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The time will come, that foul sin, gathering head,
Shall break into corruption :-so went on,
Foretelling this same time's condition,
And the division of our amity.

War. There is a history in all men's lives,
Figuring the nature of the times deceas'd:
The which observ'd, a man may prophecy,
With a near aim, of the main chance of things
As yet not come to life; which in their seeds,
And weak beginnings, lie intreasured.
Such things become the hatch and brood of time;
And, by the necessary form of this,
King Richard might create a perfect guess,
That great Northumberland, then false to him,
Would, of that seed, grow to a greater falseness;
Which should not find a ground to root upon,
Unless on you.

K. Hen. Are these things then necessities? Then let us meet them like necessities :And that same word even now cries out on us; They say, the bishop and Northumberland Are fifty thousand strong. War.

It cannot be, my lord;
Rumour doth double, like the voice and echo,
The numbers of the fear'd:-Please it your grace,
To go to bed; upon my life, my lord,

that you already have sent forth,
Shall bring this prize in very easily.
To comfort you the more, I have receiv'd
A certain instance, that Glendower is dead.

Your majesty hath been this fortnight ill;
And these unseason'd hours, perforce, must add
Unto your sickness.

K. Hen. I will take your counsel:
And, were these inward wars once out of hand,
We would, dear lords, unto the Holy Land. [Exeunt.


Court before Justice Shallow's House in Gloucester


Enter Shallow and Silence, meeting; MOULDY,

SHADOW, WART, FEEBLE, BULLCALF, and Servants, behind.

Shal. Come on, come on, come on: give me your hand, sir, give me your hand, sir; an early stirrer, by the rood s7. And how doth my good cousin Silence?

Sil. Good morrow, good cousin Shallow.

Shal. And how doth my cousin, your bedfellow? and your fairest daughter, and mine, my god-daughter Ellen?

Sil. Alas, a black ouzel, cousin Shallow.

Shal. By yea and nay, sir, I dare say, my cousin William is become a good scholar: He is at Oxford, still, is he not?

Sil. Indeed sir; to my cost.
Shal. He must then to the inns of court shortly:

I was once of Clement's-inn; where, I think, they will talk of mad Shallow yet.

Sil. You were callid-lusty Shallow, then, cousin.

Shal. By the mass, I was call'd any thing; and I would have done any thing, indeed, and roundly too. There was I, and little John Doit of Staffordshire, and black George Bare, and Francis Pickbone, and Will Squele, a Cotswold man,-you had not four such swinge-bucklers 58 in all the inns of court again: and, I may say to you, we knew where the bonarobas were; and had the best of them all at commandment. Then was Jack Falstaff, now sir John, a boy; and page to. Thomas Mowbray, duke of Norfolk.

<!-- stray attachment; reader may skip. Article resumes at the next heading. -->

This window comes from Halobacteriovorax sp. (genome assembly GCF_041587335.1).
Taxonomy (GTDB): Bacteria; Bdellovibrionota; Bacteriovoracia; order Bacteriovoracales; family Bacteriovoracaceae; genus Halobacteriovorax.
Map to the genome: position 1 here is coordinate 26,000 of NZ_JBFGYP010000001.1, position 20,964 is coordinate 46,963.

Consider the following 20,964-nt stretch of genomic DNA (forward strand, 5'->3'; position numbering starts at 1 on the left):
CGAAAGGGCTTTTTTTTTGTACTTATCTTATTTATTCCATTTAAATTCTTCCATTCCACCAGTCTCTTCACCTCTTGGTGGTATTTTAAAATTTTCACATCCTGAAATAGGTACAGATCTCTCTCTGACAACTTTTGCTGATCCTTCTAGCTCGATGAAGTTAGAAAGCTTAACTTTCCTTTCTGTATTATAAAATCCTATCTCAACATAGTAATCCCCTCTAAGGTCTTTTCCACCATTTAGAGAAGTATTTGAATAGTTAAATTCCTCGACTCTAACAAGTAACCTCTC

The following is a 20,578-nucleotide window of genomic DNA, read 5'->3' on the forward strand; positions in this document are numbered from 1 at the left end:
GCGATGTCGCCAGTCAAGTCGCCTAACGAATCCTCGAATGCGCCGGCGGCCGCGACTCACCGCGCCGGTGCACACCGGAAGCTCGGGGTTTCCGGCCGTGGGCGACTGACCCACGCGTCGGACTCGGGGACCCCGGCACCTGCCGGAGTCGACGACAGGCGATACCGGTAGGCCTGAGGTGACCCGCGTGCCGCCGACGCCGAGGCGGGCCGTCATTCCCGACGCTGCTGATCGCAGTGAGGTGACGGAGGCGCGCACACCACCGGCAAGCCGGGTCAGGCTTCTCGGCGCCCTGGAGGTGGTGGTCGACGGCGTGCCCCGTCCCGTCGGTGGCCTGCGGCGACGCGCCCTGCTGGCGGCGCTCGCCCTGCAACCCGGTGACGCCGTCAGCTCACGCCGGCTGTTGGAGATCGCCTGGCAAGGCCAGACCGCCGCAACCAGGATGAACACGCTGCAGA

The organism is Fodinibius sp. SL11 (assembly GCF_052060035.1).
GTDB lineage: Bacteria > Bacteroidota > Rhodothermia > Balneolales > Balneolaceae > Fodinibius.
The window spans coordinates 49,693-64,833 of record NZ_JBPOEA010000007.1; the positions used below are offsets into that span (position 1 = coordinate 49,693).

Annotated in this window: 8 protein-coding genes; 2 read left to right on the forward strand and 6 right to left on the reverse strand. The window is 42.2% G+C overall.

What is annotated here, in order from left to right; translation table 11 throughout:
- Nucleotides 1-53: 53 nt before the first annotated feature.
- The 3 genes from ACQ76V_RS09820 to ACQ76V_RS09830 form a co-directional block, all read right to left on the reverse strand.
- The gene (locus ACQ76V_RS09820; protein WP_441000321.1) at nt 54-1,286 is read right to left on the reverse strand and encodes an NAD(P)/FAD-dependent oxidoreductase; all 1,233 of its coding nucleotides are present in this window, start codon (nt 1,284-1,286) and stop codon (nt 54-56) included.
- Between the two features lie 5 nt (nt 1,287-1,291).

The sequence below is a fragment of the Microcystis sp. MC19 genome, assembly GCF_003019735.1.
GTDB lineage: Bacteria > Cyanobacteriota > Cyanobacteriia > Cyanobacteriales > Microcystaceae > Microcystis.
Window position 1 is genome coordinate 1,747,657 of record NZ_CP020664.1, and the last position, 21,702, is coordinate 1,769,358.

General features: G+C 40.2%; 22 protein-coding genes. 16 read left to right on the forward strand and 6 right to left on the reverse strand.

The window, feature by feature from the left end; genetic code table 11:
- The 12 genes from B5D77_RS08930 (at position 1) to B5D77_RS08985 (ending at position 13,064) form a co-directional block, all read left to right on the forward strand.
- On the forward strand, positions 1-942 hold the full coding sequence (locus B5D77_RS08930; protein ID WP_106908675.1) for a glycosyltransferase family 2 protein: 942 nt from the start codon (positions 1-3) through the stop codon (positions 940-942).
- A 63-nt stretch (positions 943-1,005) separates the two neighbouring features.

Sil. This sir John, cousin, that comes hither anon about soldiers ?

Shal. The same sir John, the very same. I saw him break Skogan's head at the court gate, when he was a crack, not thus high: and the very same day did I fight with one Sampson Stockfish, a fruiterer, behind Gray's-inn. O, the mad days that I have spent! and to see how many of mine old acquaintance are dead!

Sil. We shall all follow, cousin.

Shal. Certain, 'tis certain; very sure, very sure: death, as the Psalmist saith, is certain to all; all shall die. How a good yoke of bullocks at Stamford fair?

Sil. Truly, cousin, I was not there.

Shal. Death is certain.—Is old Double of your town living yet?

Sil. Dead, sir.

Shal. Dead!-See, see !—he drew a good bow ;And dead !-he shot a fine shoot :- John of Gaunt lov'd him well, and betted much money on his head. Dead! he would have clapp'd i'the clout at twelve score 59; and carry'd you a forehand shaft a fourteen and fourteen and a half 6, that it would have done a man's heart good to see.How a score of ewes now?

Sil. Thereafter as they be: a score of good ewes may be worth ten pounds.

Shal. And is old Double dead!

Enter BARDOLPH, and one with him. Sil. Here come two of sir John Falstaff's men, as I think.

Bard. Good morrow, honest gentlemen: I beseech you, which is justice Shallow?

Shal. I am Robert Shallow, sir; a poor esquire of this county, and one of the king's justices of the peace: What is your good pleasure with me!

Bard. My captain, sir, commends him to you; my captain, sir John Falstaff: a tall gentleman, by heaven, and a most gallant leader.

Shal. He greets me well, sir; I knew him a good backsword man: How doth the good knight? may I ask, how my lady his wife doth ?

Bard. Sir, pardon; a soldier is better accommo. dated “, than with a wife.

Shal. It is well said, in faith, sir; and it is well said indeed too. Better accommodated !-it is good; yea, indeed, is it: good phrases are surely, and ever were, very commendable. Accommodated !-it comes of accommodo: very good; a good phrase.

Bard. Pardon me, sir; I have heard the word. Phrase, call you it? By this good day, I know not the phrase: but I will maintain the word with my sword, to be a soldierlike word, and a word of exceeding good command. Accommodated; That is, when a man is, as they say, accommodated : or, when a man is,-being,—whereby,-he may be thought to be accommodated; which is an excellent thing.

Enter FALSTAFF. Shal. It is very just:-Look, here comes good sir John.--Give me your good hand, give me your worship’s good hand : By my troth, you look well, and bear your years very well: welcome, good sir John.

Fal. I am glad to see you well, good master Robert Shallow :-Master Sure-card, as I think.

Shal. No, sir John; it is my cousin Silence, in commission with me.

Fal. Good master Silence, it well befits you should be of the peace.

Sil. Your good worship is welcome.

Fal. Fie! this is hot weather.-Gentlemen, have you provided me here half a dozen sufficient men?

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